The tension between developed and emerging countries over the control of international institutions, such as the International Monetary Fund (IMF) and the World Bank, highlights increasing mistrust.
America supported Europe’s candidate for the IMF Presidency (Christine Lagarde). Europe helped elect the American candidate (Jim Yong Kim) as the head of the World Bank. The US and Europe used its disproportionate voting power to achieve their desired outcome.
In his resignation letter of July 2012, Peter Doyle, a senior IMF economist, excoriated the institution. He wrote of a “European bias” arguing that Lagarde’s appointment was compromised: “Even the current incumbent is tainted, as neither her gender, integrity, or élan can make up for the fundamental illegitimacy of the selection process.”
Speaking at an IMF press conference, Brazil’s finance minister highlighted the inequality of the quotas that dictate voting power: “The calculated quota share of Luxembourg is larger than the one of Argentina or South Africa… The quota share of Belgium is larger than that of Indonesia and roughly three times that of Nigeria. And the quota of Spain, amazing as it may seem, is larger than the sum total of the quotas of all 44 sub-Saharan African countries.”
The voting imbalance is a legacy of a time when the IMF was designed to aid ailing third world or developing countries. But the IMF’s purpose has now changed. The developed world increasingly looks to the savings of the emerging nations to help solve current debt problems, such as those in Europe.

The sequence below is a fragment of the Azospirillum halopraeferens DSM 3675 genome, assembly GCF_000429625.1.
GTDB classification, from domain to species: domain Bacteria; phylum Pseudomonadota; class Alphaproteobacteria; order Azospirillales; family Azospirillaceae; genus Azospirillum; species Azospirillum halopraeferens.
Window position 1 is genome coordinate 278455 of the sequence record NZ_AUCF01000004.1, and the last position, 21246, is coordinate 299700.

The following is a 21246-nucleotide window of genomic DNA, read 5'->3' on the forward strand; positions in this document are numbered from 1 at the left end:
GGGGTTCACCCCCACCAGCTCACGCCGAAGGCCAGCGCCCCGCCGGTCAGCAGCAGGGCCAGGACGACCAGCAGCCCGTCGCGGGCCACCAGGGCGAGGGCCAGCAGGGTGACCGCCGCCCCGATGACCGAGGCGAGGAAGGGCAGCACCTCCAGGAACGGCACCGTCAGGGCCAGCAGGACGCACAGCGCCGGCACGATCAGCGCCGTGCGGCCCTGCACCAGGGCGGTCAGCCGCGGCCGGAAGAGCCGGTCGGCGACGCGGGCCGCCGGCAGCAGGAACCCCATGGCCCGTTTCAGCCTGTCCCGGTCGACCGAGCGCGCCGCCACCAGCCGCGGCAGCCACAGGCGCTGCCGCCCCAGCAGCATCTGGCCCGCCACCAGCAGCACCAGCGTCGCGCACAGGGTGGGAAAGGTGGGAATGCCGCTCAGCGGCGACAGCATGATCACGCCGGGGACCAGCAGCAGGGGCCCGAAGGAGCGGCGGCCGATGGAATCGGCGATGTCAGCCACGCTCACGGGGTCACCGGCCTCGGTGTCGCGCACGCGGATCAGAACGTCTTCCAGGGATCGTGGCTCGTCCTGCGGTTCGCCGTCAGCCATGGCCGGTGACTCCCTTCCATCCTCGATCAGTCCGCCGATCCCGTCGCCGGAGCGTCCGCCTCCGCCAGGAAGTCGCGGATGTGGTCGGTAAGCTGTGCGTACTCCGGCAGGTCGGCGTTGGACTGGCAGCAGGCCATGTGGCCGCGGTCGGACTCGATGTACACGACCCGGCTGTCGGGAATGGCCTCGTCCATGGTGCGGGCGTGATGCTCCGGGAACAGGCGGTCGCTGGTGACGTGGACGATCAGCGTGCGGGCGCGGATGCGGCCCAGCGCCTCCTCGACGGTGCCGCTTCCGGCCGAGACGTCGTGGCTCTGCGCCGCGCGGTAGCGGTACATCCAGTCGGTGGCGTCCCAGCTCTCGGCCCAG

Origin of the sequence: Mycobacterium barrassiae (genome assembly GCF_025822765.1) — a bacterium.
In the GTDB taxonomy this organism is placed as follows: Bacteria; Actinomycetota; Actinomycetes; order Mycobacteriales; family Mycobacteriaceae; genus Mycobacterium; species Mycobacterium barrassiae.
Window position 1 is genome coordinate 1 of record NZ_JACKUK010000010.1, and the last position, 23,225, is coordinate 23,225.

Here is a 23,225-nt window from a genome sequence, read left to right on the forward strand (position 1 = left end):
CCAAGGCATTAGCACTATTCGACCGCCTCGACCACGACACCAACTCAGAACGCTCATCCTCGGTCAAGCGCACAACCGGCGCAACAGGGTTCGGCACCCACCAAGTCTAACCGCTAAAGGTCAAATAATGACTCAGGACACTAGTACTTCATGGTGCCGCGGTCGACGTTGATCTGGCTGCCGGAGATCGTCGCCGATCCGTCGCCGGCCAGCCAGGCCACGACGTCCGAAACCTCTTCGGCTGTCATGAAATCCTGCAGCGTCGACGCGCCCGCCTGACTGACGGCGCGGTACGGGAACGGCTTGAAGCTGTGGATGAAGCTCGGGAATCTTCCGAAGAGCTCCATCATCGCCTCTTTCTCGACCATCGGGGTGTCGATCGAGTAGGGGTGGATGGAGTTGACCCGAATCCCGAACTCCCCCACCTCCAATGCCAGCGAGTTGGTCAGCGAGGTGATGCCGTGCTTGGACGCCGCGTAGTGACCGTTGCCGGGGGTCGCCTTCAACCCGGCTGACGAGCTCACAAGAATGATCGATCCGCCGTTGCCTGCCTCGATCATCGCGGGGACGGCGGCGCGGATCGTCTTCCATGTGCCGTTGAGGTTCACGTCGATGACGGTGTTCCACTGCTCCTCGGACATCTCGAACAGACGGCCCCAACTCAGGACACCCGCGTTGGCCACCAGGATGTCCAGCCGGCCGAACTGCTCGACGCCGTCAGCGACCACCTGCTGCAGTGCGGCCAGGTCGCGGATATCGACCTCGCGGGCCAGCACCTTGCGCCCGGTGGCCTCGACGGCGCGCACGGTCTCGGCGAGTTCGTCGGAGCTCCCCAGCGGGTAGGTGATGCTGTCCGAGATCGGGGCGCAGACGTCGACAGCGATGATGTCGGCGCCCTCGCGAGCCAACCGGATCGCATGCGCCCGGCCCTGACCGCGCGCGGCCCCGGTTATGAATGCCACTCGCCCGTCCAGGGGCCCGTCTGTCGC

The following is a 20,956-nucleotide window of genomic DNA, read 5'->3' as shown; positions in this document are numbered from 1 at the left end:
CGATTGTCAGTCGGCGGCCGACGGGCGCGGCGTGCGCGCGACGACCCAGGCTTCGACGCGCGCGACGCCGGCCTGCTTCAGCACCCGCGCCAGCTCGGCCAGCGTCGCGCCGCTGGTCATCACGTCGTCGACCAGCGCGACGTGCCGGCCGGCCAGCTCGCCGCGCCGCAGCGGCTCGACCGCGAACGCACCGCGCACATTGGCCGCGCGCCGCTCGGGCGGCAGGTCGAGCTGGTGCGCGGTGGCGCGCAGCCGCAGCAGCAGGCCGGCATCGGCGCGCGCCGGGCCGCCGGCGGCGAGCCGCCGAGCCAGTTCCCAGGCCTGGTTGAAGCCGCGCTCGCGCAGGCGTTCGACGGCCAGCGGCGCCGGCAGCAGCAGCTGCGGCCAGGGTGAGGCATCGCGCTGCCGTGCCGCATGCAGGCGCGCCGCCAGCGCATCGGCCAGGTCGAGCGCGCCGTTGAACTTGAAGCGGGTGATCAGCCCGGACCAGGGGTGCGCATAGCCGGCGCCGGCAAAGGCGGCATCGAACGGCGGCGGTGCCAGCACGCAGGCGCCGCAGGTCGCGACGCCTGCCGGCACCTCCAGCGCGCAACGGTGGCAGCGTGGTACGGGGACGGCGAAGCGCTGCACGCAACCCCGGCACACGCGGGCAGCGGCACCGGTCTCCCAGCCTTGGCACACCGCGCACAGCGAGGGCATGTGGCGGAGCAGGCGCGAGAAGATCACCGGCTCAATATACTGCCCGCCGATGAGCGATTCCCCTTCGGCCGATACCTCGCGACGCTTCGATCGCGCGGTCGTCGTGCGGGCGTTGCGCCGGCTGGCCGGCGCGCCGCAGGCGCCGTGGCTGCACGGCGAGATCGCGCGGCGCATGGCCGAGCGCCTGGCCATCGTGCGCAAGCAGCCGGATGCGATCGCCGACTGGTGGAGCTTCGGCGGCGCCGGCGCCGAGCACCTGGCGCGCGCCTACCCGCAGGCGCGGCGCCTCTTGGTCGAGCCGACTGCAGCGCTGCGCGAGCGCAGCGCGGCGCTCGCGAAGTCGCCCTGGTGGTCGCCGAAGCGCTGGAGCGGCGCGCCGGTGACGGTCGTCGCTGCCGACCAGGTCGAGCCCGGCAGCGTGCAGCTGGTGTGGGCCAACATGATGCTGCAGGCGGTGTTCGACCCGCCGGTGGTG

In April 2012, the IMF increased its resources by $430 billion to help deal with potential financial crises. IMF officials made obligatory statements that the funds are “available for the whole IMF membership, not earmarked for any particular region”. But everyone was aware that the funds are likely to be needed to solve the persistent Eurozone debt crisis.
Of the $430 billion in additional commitments, emerging nations chipped in around $115 billion. The US refused to contribute its required share of $70 billion, based on its jealously protected voting quotas.
China, Russia and Brazil have sought more evidence of “Eurozone governance” before finalising their commitment. The fact that a communist country, a formerly communist country and a country which has been a recent problem child should require proof of Western Europe’s economic management credentials is ironic. There is increasing concern in emerging markets, where incomes per head are well below Western levels, about having to take on the risk of large losses to preserve the unsustainable monetary and regulatory arrangements of developed nations.